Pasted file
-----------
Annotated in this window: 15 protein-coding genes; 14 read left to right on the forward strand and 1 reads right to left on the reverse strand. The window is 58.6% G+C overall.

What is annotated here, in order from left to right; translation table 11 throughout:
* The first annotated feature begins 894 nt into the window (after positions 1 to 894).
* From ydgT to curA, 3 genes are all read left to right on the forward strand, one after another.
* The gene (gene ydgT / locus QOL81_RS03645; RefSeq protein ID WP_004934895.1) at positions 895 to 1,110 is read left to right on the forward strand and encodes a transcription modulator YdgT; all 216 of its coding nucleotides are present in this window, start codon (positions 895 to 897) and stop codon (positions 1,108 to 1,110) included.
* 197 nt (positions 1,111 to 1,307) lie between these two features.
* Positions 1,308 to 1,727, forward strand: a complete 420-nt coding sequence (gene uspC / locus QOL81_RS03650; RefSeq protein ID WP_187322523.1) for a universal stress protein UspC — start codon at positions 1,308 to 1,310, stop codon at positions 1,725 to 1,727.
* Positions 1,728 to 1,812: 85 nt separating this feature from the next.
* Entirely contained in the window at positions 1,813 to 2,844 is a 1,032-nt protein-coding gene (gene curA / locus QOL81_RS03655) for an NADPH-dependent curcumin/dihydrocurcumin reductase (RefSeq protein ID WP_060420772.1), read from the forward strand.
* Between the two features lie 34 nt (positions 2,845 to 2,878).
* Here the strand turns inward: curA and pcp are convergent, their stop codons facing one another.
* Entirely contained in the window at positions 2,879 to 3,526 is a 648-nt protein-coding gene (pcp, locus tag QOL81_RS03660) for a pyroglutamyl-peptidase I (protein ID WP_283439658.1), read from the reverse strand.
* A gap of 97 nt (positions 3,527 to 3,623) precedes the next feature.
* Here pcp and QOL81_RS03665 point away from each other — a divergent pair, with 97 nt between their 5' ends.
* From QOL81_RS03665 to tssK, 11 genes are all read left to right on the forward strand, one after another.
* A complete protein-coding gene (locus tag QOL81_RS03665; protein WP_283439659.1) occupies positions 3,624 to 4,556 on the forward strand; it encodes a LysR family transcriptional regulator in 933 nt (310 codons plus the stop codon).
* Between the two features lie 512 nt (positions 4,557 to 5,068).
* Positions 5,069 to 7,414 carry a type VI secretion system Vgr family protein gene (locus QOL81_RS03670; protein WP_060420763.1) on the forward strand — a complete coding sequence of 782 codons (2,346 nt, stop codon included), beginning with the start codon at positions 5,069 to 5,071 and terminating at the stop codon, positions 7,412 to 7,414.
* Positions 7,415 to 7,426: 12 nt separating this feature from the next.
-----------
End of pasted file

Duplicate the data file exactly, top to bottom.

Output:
Annotated in this window: 15 protein-coding genes; 14 read left to right on the forward strand and 1 reads right to left on the reverse strand. The window is 58.6% G+C overall.

What is annotated here, in order from left to right; translation table 11 throughout:
* The first annotated feature begins 894 nt into the window (after positions 1 to 894).
* From ydgT to curA, 3 genes are all read left to right on the forward strand, one after another.
* The gene (gene ydgT / locus QOL81_RS03645; RefSeq protein ID WP_004934895.1) at positions 895 to 1,110 is read left to right on the forward strand and encodes a transcription modulator YdgT; all 216 of its coding nucleotides are present in this window, start codon (positions 895 to 897) and stop codon (positions 1,108 to 1,110) included.
* 197 nt (positions 1,111 to 1,307) lie between these two features.
* Positions 1,308 to 1,727, forward strand: a complete 420-nt coding sequence (gene uspC / locus QOL81_RS03650; RefSeq protein ID WP_187322523.1) for a universal stress protein UspC — start codon at positions 1,308 to 1,310, stop codon at positions 1,725 to 1,727.
* Positions 1,728 to 1,812: 85 nt separating this feature from the next.
* Entirely contained in the window at positions 1,813 to 2,844 is a 1,032-nt protein-coding gene (gene curA / locus QOL81_RS03655) for an NADPH-dependent curcumin/dihydrocurcumin reductase (RefSeq protein ID WP_060420772.1), read from the forward strand.
* Between the two features lie 34 nt (positions 2,845 to 2,878).
* Here the strand turns inward: curA and pcp are convergent, their stop codons facing one another.
* Entirely contained in the window at positions 2,879 to 3,526 is a 648-nt protein-coding gene (pcp, locus tag QOL81_RS03660) for a pyroglutamyl-peptidase I (protein ID WP_283439658.1), read from the reverse strand.
* A gap of 97 nt (positions 3,527 to 3,623) precedes the next feature.
* Here pcp and QOL81_RS03665 point away from each other — a divergent pair, with 97 nt between their 5' ends.
* From QOL81_RS03665 to tssK, 11 genes are all read left to right on the forward strand, one after another.
* A complete protein-coding gene (locus tag QOL81_RS03665; protein WP_283439659.1) occupies positions 3,624 to 4,556 on the forward strand; it encodes a LysR family transcriptional regulator in 933 nt (310 codons plus the stop codon).
* Between the two features lie 512 nt (positions 4,557 to 5,068).
* Positions 5,069 to 7,414 carry a type VI secretion system Vgr family protein gene (locus QOL81_RS03670; protein WP_060420763.1) on the forward strand — a complete coding sequence of 782 codons (2,346 nt, stop codon included), beginning with the start codon at positions 5,069 to 5,071 and terminating at the stop codon, positions 7,412 to 7,414.
* Positions 7,415 to 7,426: 12 nt separating this feature from the next.